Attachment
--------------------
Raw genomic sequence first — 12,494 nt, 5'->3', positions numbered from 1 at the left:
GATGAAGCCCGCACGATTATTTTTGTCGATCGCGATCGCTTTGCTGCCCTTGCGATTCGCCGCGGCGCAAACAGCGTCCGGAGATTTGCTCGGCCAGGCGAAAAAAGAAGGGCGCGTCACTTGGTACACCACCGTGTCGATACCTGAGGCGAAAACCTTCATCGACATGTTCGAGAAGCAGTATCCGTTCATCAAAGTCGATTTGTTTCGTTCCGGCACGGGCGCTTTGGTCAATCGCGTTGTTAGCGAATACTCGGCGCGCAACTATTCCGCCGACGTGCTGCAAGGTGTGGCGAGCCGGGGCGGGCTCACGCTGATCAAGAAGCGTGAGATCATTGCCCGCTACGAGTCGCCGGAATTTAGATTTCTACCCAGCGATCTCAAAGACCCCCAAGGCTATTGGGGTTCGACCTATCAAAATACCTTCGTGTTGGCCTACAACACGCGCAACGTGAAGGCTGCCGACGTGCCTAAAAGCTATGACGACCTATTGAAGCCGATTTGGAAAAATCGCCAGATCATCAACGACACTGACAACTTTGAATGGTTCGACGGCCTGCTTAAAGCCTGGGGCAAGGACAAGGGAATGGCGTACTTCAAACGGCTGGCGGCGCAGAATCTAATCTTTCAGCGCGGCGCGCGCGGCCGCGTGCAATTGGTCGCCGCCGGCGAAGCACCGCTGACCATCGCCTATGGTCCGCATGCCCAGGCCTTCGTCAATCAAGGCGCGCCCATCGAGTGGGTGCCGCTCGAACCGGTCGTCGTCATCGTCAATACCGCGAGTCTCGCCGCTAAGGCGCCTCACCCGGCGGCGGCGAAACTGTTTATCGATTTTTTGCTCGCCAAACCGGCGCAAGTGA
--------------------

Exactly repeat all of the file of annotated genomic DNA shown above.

Raw genomic sequence first — 12,494 nt, 5'->3', positions numbered from 1 at the left:
GATGAAGCCCGCACGATTATTTTTGTCGATCGCGATCGCTTTGCTGCCCTTGCGATTCGCCGCGGCGCAAACAGCGTCCGGAGATTTGCTCGGCCAGGCGAAAAAAGAAGGGCGCGTCACTTGGTACACCACCGTGTCGATACCTGAGGCGAAAACCTTCATCGACATGTTCGAGAAGCAGTATCCGTTCATCAAAGTCGATTTGTTTCGTTCCGGCACGGGCGCTTTGGTCAATCGCGTTGTTAGCGAATACTCGGCGCGCAACTATTCCGCCGACGTGCTGCAAGGTGTGGCGAGCCGGGGCGGGCTCACGCTGATCAAGAAGCGTGAGATCATTGCCCGCTACGAGTCGCCGGAATTTAGATTTCTACCCAGCGATCTCAAAGACCCCCAAGGCTATTGGGGTTCGACCTATCAAAATACCTTCGTGTTGGCCTACAACACGCGCAACGTGAAGGCTGCCGACGTGCCTAAAAGCTATGACGACCTATTGAAGCCGATTTGGAAAAATCGCCAGATCATCAACGACACTGACAACTTTGAATGGTTCGACGGCCTGCTTAAAGCCTGGGGCAAGGACAAGGGAATGGCGTACTTCAAACGGCTGGCGGCGCAGAATCTAATCTTTCAGCGCGGCGCGCGCGGCCGCGTGCAATTGGTCGCCGCCGGCGAAGCACCGCTGACCATCGCCTATGGTCCGCATGCCCAGGCCTTCGTCAATCAAGGCGCGCCCATCGAGTGGGTGCCGCTCGAACCGGTCGTCGTCATCGTCAATACCGCGAGTCTCGCCGCTAAGGCGCCTCACCCGGCGGCGGCGAAACTGTTTATCGATTTTTTGCTCGCCAAACCGGCGCAAGTGA